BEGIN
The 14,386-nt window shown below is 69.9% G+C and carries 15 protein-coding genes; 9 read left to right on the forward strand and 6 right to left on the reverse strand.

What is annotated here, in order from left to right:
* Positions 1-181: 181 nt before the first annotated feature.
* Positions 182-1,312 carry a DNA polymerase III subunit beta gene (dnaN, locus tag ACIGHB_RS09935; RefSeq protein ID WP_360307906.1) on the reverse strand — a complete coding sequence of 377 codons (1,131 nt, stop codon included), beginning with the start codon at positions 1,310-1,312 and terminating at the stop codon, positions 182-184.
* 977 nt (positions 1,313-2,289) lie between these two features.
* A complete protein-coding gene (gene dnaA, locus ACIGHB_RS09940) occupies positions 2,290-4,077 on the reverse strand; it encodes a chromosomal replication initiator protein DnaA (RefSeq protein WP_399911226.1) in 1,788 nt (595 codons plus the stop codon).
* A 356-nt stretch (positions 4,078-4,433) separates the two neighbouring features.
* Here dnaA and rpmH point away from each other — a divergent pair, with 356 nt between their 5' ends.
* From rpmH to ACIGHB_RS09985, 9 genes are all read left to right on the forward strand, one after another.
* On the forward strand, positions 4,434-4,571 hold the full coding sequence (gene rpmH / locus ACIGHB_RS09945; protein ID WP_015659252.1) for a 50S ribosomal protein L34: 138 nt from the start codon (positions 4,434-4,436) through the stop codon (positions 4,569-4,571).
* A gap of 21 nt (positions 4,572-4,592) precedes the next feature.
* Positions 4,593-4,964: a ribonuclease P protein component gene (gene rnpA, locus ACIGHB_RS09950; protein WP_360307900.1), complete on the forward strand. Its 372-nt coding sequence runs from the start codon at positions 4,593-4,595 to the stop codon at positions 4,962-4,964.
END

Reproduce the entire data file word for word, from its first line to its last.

The 14,386-nt window shown below is 69.9% G+C and carries 15 protein-coding genes; 9 read left to right on the forward strand and 6 right to left on the reverse strand.

What is annotated here, in order from left to right:
* Positions 1-181: 181 nt before the first annotated feature.
* Positions 182-1,312 carry a DNA polymerase III subunit beta gene (dnaN, locus tag ACIGHB_RS09935; RefSeq protein ID WP_360307906.1) on the reverse strand — a complete coding sequence of 377 codons (1,131 nt, stop codon included), beginning with the start codon at positions 1,310-1,312 and terminating at the stop codon, positions 182-184.
* 977 nt (positions 1,313-2,289) lie between these two features.
* A complete protein-coding gene (gene dnaA, locus ACIGHB_RS09940) occupies positions 2,290-4,077 on the reverse strand; it encodes a chromosomal replication initiator protein DnaA (RefSeq protein WP_399911226.1) in 1,788 nt (595 codons plus the stop codon).
* A 356-nt stretch (positions 4,078-4,433) separates the two neighbouring features.
* Here dnaA and rpmH point away from each other — a divergent pair, with 356 nt between their 5' ends.
* From rpmH to ACIGHB_RS09985, 9 genes are all read left to right on the forward strand, one after another.
* On the forward strand, positions 4,434-4,571 hold the full coding sequence (gene rpmH / locus ACIGHB_RS09945; protein ID WP_015659252.1) for a 50S ribosomal protein L34: 138 nt from the start codon (positions 4,434-4,436) through the stop codon (positions 4,569-4,571).
* A gap of 21 nt (positions 4,572-4,592) precedes the next feature.
* Positions 4,593-4,964: a ribonuclease P protein component gene (gene rnpA, locus ACIGHB_RS09950; protein WP_360307900.1), complete on the forward strand. Its 372-nt coding sequence runs from the start codon at positions 4,593-4,595 to the stop codon at positions 4,962-4,964.